FRINGE FIVE: Comic Marise Gaughan on her show Drowning
Marise Gaughan brings her show Drowning to the Fringe and its set to be one of the stand-outs of the festival. The topic alone stops you in your tracks. In 2014, Marise’s father killed himself. Her show takes us through how it set off a chain reaction in her life that began with her placement on an ISIS watch list in Amsterdam and ended with her sharing a psychiatric ward with Kanye West in LA.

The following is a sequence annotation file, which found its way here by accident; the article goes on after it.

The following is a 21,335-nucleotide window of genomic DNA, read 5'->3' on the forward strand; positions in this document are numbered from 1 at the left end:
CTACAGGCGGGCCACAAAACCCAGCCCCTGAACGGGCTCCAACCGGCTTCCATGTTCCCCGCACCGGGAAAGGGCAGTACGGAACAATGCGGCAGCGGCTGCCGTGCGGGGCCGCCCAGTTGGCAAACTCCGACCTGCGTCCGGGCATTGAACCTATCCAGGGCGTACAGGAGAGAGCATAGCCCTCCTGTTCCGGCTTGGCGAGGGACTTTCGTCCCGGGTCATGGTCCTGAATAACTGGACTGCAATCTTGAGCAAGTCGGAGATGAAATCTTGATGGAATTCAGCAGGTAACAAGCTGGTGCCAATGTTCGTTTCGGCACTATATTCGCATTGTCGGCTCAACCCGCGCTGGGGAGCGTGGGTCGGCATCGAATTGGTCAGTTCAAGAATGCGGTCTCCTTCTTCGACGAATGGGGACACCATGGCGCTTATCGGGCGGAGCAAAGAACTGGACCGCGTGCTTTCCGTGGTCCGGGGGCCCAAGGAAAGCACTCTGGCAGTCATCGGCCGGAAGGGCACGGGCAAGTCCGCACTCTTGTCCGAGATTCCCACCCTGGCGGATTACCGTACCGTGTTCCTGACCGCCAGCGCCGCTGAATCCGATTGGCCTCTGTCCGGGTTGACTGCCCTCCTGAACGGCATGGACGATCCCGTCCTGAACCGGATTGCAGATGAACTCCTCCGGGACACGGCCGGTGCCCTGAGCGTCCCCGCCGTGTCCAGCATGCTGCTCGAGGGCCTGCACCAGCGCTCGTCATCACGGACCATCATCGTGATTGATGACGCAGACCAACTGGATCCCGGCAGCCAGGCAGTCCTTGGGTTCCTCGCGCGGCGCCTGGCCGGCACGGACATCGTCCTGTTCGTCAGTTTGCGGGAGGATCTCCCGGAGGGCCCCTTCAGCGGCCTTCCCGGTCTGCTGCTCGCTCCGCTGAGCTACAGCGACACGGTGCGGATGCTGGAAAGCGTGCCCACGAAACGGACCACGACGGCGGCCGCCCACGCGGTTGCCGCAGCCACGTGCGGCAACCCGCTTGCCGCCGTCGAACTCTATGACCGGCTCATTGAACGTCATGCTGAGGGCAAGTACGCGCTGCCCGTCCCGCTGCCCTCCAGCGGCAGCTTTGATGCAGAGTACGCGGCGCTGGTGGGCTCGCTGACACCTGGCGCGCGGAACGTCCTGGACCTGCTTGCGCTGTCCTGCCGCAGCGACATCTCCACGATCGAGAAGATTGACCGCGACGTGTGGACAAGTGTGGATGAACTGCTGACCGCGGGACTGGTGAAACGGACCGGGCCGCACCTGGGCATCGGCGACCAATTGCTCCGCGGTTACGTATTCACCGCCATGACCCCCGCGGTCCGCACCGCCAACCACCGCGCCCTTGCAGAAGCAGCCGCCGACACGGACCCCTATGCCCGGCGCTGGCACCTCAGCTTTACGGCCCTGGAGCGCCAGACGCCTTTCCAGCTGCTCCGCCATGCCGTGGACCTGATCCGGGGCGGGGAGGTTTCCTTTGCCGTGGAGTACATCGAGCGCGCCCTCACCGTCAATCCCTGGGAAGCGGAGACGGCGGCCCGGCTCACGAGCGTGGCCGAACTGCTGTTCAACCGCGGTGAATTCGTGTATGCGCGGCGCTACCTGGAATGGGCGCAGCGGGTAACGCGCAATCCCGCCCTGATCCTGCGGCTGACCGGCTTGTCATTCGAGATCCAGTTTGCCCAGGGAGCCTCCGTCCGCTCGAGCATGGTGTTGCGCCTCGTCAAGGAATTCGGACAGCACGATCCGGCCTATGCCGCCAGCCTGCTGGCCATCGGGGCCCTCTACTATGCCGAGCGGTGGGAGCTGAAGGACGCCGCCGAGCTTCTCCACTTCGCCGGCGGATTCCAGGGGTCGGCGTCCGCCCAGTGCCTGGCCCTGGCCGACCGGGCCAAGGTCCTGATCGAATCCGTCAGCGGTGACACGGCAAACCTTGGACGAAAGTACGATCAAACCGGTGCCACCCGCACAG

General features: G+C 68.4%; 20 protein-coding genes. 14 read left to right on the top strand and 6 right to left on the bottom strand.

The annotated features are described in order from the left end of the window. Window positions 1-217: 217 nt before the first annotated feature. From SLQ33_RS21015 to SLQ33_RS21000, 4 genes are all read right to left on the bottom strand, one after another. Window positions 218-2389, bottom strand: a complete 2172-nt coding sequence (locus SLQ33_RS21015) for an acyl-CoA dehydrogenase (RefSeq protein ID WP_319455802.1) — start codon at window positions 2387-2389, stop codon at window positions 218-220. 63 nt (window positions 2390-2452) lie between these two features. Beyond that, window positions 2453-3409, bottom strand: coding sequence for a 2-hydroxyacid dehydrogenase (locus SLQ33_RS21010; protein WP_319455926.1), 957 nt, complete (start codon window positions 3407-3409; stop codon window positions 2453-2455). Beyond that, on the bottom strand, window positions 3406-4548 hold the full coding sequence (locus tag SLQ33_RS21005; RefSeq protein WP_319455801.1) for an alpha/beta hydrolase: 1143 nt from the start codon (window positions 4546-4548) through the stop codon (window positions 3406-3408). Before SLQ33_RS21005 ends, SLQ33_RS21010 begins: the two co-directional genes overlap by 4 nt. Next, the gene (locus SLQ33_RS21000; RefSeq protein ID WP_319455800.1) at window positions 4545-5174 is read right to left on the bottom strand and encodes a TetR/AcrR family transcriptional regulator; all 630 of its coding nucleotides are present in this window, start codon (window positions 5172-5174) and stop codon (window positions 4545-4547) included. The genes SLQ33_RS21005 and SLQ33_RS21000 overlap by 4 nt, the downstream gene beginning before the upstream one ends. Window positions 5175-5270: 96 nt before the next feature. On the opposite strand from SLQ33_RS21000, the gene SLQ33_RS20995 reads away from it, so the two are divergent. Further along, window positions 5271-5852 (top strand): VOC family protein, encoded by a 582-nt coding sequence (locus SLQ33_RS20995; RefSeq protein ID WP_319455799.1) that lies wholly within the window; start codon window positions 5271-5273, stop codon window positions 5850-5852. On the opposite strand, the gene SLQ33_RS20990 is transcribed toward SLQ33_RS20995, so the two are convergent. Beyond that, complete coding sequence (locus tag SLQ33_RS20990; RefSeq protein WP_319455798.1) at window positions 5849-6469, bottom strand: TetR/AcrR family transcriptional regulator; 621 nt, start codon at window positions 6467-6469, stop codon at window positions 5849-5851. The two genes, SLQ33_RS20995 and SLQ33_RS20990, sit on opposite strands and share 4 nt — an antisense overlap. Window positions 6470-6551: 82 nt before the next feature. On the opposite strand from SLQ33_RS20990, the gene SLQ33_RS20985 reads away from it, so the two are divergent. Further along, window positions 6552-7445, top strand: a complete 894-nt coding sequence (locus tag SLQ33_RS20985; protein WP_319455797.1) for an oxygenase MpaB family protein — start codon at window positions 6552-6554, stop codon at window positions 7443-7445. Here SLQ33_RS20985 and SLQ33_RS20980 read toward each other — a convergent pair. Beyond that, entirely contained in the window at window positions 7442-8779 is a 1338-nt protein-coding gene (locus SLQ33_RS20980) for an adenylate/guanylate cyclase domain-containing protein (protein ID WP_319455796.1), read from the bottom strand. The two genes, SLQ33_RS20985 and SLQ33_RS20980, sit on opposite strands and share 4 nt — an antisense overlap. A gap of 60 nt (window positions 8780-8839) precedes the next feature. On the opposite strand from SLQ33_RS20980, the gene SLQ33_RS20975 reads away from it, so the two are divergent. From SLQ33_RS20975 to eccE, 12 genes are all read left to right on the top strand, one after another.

Marise Gaughan brings her show Drowning to the Fringe and its set to be one of the stand-outs of the festival. The topic alone stops you in your tracks. In 2014, Marise’s father killed himself. Her show takes us through how it set off a chain reaction in her life that began with her placement on an ISIS watch list in Amsterdam and ended with her sharing a psychiatric ward with Kanye West in LA. Developed as part of the festival’s Fringe Lab, Marise explained how Drowning developed as she spoke to us ahead of the show’s run, starting with a preview performance on Monday night, September 17, in the Comedy Cellar, running until September 22 Q1. How would you describe your humour and approach to writing and performing live? I suppose it’s dark comedy. I hate saying that because it sounds like I am trying so hard to be edgy, but I suppose that’s what it is. Im lazy. I wish I had a writing process but I don’t. I just do nothing, and then complain about doing nothing, and then eventually write something quite shit, and then it gets a bit better every time I do it on stage. Q2. Your show Drowning is inspired by your personal story of your father’s suicide and your own struggles with mental health. What was the process of writing the show – people will wonder if it was/is therapeutic on some level? I think so yeah. I spent a lot of time thinking about things I had purposely not spent time thinking about – why did my dad do it? Was he always going to do it? Will I end up doing it? So it pushed me to this place that I didn’t really want to go to – but when the intention is to then make it funny, it does make it quite a bit easier to process the painful and negative stuff, by trying to find the joke in it. Q3. There’s a phrase you use in a piece you wrote for World Suicide Prevention Day about trying to “find reason in a thing that lacks it” – was that a driving force behind the show? Trying to make sense of things even if that’s not entirely possible? The driving force behind the show initially was just that I thought I had lived this period of my life where very dark but interesting things had happened to me. I thought I could just make those stories funny, and that would be the show. And I would meet with my friend, and go over these stories, and I wanted him to help just make them funnier, and instead he would ask me these questions I had never thought of, and push these ideas I had, so that he forced me to think a lot deeper and more emotional about it all. And he would say, don’t focus on funny. If it’s not funny, have it be interesting. So I tried to focus on that, and I’m quite proud of the narrative and the message in the show. I think it’s the most honest I’ve ever been, so I hope people respond to it. When I start writing the show I thought it was a story about my dad. It became a story about me though. So I think the show is less about finding a reason in why he did it, but more finding a reason in why I wanted to do it. Q4. You’ve mentioned in your article about how attitudes to celebrities with mental health issues can be mocking. You talk in the show about Kanye West being a fellow patient, is this stigma something the show delves into much? The line I wrote was we mourn Robin Williams but laugh at Sinead O’Connor. But they changed it to that general line instead. But the show doesn’t really go into that at all – the stigma or societal perception of mental illness. It’s very much my own perspective – what it’s like be the daughter of suicide, and to live with mental illness. I hope it’s a honest portrayal of that. Of what it’s like to be in it, and how annoying and relentless it can be. Q5. How has the audience responded at previews? What have you learned about yourself in the process of performing? Two people walked out of one. One girl cried during the London one, which made me realise, oh this isn’t a stand up show. In general it’s been very positive though, people have so far gotten what I’ve tried to do. I think a lot more people feel the way I have than I realised. What I’ve learned is that I’m not as good as I think I am in my head. In my head I’m Dave Chapelle. Almost every time I step on stage, it comes with the realisation I’m not as good as I think I am. Drowning is in The Comedy Cellar from Monday, September 17 (preview), and Tuesday 18 to Saturday, September 22 @ 8pm. Buy tickets here